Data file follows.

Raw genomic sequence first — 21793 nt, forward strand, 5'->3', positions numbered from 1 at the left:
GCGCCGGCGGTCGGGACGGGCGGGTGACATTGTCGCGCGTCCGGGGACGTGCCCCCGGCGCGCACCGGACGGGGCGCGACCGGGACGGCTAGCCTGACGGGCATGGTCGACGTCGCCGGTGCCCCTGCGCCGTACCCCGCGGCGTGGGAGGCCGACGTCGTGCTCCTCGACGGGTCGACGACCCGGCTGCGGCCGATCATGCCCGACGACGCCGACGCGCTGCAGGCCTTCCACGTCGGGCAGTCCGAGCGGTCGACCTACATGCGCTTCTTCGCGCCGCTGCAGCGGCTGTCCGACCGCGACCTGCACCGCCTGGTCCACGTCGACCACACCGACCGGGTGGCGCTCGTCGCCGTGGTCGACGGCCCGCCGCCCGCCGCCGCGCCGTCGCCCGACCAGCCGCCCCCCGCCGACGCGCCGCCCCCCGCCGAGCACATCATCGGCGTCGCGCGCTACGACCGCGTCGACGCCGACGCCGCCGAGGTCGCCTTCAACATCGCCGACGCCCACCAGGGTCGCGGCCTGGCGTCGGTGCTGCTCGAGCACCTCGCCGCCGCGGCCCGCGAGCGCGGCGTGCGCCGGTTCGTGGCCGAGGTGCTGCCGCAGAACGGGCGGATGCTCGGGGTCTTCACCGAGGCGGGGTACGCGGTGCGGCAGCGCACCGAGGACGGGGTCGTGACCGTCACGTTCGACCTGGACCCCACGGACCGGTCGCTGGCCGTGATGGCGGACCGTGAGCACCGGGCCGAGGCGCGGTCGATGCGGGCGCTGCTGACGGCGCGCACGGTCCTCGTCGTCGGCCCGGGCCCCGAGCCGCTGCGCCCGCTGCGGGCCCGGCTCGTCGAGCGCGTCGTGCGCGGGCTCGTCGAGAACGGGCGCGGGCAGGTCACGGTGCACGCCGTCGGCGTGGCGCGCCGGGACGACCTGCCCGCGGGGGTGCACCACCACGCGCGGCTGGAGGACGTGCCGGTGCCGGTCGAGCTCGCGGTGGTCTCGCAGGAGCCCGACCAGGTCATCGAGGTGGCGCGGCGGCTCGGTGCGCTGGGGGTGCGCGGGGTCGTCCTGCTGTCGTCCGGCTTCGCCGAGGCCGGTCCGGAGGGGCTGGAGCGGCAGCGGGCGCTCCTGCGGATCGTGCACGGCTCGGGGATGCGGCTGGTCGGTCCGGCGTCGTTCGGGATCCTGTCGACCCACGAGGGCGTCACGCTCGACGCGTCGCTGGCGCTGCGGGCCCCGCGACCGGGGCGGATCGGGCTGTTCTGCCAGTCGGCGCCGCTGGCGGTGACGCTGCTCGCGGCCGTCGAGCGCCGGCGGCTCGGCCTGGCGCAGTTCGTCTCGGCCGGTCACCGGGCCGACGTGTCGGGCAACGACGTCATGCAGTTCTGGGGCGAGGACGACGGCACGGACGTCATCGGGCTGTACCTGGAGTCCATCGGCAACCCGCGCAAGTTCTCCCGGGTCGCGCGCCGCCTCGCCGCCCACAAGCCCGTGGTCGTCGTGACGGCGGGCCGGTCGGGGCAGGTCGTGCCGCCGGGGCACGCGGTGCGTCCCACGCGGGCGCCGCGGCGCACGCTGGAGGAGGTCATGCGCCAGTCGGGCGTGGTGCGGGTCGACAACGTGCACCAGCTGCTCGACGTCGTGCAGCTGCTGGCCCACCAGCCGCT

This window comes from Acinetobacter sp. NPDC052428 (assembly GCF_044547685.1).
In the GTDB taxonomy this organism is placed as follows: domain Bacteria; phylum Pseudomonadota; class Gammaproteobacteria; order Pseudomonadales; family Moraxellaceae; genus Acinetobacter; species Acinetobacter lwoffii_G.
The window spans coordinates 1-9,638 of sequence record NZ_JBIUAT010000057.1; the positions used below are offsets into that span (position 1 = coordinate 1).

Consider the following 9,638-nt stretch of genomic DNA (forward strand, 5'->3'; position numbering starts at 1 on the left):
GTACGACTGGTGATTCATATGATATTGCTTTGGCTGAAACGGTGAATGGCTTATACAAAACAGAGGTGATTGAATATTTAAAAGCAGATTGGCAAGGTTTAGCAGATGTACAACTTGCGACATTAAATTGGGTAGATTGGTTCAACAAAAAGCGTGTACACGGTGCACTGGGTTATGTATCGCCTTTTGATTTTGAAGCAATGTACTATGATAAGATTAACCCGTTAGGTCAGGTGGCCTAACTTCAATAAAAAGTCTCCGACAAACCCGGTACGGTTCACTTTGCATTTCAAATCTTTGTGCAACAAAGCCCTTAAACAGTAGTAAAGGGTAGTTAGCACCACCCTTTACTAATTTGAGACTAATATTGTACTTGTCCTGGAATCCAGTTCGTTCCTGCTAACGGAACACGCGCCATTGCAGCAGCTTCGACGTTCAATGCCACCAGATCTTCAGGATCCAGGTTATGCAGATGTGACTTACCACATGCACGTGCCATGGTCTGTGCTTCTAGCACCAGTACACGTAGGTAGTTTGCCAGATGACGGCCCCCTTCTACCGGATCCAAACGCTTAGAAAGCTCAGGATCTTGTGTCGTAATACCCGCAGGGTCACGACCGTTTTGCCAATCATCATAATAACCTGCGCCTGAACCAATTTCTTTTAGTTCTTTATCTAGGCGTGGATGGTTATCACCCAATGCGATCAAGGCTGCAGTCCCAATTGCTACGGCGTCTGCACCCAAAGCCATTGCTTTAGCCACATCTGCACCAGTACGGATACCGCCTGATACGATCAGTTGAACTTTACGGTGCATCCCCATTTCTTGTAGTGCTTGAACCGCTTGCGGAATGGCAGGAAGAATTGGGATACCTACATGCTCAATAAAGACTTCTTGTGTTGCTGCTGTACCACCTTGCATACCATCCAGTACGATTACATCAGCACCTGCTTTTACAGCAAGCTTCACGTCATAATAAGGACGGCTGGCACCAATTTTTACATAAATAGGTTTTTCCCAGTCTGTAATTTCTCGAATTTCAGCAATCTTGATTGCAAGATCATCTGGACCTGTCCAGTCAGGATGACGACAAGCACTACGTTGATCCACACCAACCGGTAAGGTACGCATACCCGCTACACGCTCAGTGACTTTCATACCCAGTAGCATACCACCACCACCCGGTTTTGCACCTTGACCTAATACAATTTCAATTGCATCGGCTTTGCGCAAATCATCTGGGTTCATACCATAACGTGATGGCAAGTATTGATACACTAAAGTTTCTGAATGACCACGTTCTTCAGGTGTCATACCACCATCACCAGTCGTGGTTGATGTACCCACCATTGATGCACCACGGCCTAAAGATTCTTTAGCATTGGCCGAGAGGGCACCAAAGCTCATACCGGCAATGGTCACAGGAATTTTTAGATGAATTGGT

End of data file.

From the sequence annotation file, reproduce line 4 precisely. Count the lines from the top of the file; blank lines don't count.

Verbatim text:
In the GTDB taxonomy this organism is placed as follows: domain Bacteria; phylum Pseudomonadota; class Gammaproteobacteria; order Pseudomonadales; family Moraxellaceae; genus Acinetobacter; species Acinetobacter lwoffii_G.